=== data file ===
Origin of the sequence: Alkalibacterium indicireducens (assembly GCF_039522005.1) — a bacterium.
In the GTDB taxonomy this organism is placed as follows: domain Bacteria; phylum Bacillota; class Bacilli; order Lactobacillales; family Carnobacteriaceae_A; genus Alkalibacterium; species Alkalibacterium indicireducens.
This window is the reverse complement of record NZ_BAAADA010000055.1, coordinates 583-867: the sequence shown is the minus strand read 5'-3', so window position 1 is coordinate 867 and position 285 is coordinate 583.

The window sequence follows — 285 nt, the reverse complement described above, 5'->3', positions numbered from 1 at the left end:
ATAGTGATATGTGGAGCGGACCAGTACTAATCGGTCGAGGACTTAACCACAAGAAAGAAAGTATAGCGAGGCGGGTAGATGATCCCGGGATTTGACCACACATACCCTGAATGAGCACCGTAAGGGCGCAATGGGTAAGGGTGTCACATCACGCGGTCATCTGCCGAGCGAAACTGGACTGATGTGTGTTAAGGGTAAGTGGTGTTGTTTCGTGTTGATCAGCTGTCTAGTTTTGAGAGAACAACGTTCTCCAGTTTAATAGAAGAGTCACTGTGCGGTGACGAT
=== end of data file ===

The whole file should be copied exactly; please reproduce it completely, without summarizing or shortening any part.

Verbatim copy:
Origin of the sequence: Alkalibacterium indicireducens (assembly GCF_039522005.1) — a bacterium.
In the GTDB taxonomy this organism is placed as follows: domain Bacteria; phylum Bacillota; class Bacilli; order Lactobacillales; family Carnobacteriaceae_A; genus Alkalibacterium; species Alkalibacterium indicireducens.
This window is the reverse complement of record NZ_BAAADA010000055.1, coordinates 583-867: the sequence shown is the minus strand read 5'-3', so window position 1 is coordinate 867 and position 285 is coordinate 583.

The window sequence follows — 285 nt, the reverse complement described above, 5'->3', positions numbered from 1 at the left end:
ATAGTGATATGTGGAGCGGACCAGTACTAATCGGTCGAGGACTTAACCACAAGAAAGAAAGTATAGCGAGGCGGGTAGATGATCCCGGGATTTGACCACACATACCCTGAATGAGCACCGTAAGGGCGCAATGGGTAAGGGTGTCACATCACGCGGTCATCTGCCGAGCGAAACTGGACTGATGTGTGTTAAGGGTAAGTGGTGTTGTTTCGTGTTGATCAGCTGTCTAGTTTTGAGAGAACAACGTTCTCCAGTTTAATAGAAGAGTCACTGTGCGGTGACGAT